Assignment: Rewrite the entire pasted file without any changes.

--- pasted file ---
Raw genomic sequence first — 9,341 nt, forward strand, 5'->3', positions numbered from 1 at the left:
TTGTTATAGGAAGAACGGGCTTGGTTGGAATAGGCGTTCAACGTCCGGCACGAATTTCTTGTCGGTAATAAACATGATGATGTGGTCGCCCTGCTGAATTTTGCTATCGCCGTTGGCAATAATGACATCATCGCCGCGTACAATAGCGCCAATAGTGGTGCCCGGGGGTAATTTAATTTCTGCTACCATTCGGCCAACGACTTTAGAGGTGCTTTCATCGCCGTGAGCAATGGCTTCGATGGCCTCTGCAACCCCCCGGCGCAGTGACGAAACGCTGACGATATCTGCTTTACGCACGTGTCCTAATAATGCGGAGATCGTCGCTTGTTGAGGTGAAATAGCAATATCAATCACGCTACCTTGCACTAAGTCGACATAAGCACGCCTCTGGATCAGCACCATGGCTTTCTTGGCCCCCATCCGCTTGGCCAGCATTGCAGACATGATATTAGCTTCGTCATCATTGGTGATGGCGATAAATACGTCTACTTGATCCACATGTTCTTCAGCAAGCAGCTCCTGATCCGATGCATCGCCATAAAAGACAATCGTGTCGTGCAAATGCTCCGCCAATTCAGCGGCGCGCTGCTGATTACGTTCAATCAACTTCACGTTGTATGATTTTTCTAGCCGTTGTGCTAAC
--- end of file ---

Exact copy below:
Raw genomic sequence first — 9,341 nt, forward strand, 5'->3', positions numbered from 1 at the left:
TTGTTATAGGAAGAACGGGCTTGGTTGGAATAGGCGTTCAACGTCCGGCACGAATTTCTTGTCGGTAATAAACATGATGATGTGGTCGCCCTGCTGAATTTTGCTATCGCCGTTGGCAATAATGACATCATCGCCGCGTACAATAGCGCCAATAGTGGTGCCCGGGGGTAATTTAATTTCTGCTACCATTCGGCCAACGACTTTAGAGGTGCTTTCATCGCCGTGAGCAATGGCTTCGATGGCCTCTGCAACCCCCCGGCGCAGTGACGAAACGCTGACGATATCTGCTTTACGCACGTGTCCTAATAATGCGGAGATCGTCGCTTGTTGAGGTGAAATAGCAATATCAATCACGCTACCTTGCACTAAGTCGACATAAGCACGCCTCTGGATCAGCACCATGGCTTTCTTGGCCCCCATCCGCTTGGCCAGCATTGCAGACATGATATTAGCTTCGTCATCATTGGTGATGGCGATAAATACGTCTACTTGATCCACATGTTCTTCAGCAAGCAGCTCCTGATCCGATGCATCGCCATAAAAGACAATCGTGTCGTGCAAATGCTCCGCCAATTCAGCGGCGCGCTGCTGATTACGTTCAATCAACTTCACGTTGTATGATTTTTCTAGCCGTTGTGCTAAC